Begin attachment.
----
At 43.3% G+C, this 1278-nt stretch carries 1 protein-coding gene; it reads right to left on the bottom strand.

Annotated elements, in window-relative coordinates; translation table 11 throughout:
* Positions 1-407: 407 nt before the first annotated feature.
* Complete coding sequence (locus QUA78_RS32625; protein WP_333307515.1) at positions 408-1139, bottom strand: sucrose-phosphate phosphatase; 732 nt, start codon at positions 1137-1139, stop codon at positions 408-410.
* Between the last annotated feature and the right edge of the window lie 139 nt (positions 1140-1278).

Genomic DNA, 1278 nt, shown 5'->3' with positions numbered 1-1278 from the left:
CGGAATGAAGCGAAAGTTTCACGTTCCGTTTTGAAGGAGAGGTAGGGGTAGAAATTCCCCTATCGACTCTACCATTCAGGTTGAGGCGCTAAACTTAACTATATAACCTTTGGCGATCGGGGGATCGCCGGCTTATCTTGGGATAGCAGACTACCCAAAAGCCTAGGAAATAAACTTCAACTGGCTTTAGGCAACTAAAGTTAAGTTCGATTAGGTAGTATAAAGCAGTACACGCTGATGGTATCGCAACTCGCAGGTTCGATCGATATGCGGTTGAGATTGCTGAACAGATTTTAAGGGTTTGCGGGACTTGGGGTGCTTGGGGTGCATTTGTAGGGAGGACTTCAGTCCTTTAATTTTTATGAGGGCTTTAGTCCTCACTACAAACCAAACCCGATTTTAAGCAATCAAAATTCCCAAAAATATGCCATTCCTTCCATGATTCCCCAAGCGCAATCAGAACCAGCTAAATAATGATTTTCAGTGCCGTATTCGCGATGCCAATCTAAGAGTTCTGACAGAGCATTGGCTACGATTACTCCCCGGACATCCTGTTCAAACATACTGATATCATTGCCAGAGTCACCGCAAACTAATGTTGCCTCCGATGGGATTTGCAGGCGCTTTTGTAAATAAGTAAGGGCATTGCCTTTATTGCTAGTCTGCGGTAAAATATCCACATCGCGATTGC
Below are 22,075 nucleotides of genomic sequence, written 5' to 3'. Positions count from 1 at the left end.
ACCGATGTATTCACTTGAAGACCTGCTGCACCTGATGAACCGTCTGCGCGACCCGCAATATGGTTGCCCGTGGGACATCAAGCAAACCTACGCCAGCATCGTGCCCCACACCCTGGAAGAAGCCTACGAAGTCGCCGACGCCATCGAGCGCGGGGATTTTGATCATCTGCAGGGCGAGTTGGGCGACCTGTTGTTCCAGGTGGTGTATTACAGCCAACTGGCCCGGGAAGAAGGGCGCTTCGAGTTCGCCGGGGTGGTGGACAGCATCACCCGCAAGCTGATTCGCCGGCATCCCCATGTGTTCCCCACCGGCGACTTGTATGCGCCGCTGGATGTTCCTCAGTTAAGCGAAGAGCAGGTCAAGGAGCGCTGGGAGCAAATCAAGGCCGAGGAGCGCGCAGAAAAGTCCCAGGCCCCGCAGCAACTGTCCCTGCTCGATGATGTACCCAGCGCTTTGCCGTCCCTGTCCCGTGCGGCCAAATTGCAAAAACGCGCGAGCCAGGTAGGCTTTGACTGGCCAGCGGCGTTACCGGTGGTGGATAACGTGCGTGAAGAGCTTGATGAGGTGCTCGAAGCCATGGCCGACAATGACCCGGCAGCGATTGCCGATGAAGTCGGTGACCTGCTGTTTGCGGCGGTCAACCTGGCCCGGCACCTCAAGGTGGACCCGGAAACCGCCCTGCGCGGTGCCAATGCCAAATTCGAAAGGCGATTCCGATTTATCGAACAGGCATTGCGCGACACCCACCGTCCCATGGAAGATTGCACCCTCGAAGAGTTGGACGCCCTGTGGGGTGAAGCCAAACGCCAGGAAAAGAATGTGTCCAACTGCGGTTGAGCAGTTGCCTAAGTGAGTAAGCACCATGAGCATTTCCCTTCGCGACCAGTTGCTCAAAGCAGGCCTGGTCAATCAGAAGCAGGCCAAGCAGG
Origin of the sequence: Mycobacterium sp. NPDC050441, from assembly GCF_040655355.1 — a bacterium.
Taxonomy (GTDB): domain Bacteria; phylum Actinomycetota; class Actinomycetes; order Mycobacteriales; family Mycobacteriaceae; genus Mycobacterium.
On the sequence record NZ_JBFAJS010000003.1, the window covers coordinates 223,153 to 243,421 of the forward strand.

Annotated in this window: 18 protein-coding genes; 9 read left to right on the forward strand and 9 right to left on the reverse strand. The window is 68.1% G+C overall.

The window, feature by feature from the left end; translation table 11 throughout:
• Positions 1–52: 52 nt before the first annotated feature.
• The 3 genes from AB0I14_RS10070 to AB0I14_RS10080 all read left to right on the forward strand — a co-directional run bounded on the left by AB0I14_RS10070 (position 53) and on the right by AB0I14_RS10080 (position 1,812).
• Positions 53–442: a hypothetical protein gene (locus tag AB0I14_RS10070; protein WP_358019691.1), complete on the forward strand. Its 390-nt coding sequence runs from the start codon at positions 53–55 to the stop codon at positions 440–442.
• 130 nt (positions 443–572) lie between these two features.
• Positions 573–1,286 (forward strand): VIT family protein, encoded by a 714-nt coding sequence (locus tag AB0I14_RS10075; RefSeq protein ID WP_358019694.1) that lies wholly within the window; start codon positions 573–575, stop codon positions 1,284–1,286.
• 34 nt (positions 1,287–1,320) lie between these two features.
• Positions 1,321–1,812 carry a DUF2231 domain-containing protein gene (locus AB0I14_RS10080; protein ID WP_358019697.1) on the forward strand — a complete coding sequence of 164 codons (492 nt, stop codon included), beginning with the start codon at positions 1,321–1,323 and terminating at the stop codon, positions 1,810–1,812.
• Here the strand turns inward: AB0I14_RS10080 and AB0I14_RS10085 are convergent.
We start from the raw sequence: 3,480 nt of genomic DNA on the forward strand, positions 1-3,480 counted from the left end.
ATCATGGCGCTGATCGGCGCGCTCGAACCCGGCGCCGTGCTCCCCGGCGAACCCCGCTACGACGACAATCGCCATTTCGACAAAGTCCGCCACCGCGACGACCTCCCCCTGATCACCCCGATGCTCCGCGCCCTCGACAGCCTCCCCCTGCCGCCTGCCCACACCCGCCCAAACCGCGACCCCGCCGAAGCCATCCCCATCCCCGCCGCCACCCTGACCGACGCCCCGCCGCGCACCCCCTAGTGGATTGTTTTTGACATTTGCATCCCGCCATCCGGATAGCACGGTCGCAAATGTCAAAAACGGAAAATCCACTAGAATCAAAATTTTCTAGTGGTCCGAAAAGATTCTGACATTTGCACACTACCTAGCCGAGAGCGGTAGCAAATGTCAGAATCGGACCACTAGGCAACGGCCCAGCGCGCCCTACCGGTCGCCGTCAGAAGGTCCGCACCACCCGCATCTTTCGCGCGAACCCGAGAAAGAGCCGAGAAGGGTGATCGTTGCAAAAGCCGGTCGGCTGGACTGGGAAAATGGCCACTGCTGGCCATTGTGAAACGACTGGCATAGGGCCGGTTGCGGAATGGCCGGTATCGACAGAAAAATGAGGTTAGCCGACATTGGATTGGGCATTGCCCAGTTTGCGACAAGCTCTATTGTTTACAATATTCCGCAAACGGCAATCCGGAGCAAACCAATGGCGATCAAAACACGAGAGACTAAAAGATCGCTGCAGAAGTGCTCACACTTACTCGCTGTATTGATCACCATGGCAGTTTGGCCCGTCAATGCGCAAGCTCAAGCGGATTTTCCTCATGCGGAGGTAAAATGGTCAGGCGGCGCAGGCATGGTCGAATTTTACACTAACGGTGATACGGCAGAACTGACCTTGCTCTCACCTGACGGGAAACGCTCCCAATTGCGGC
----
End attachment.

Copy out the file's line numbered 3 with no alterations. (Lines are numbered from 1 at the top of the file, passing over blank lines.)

* Positions 1-407: 407 nt before the first annotated feature.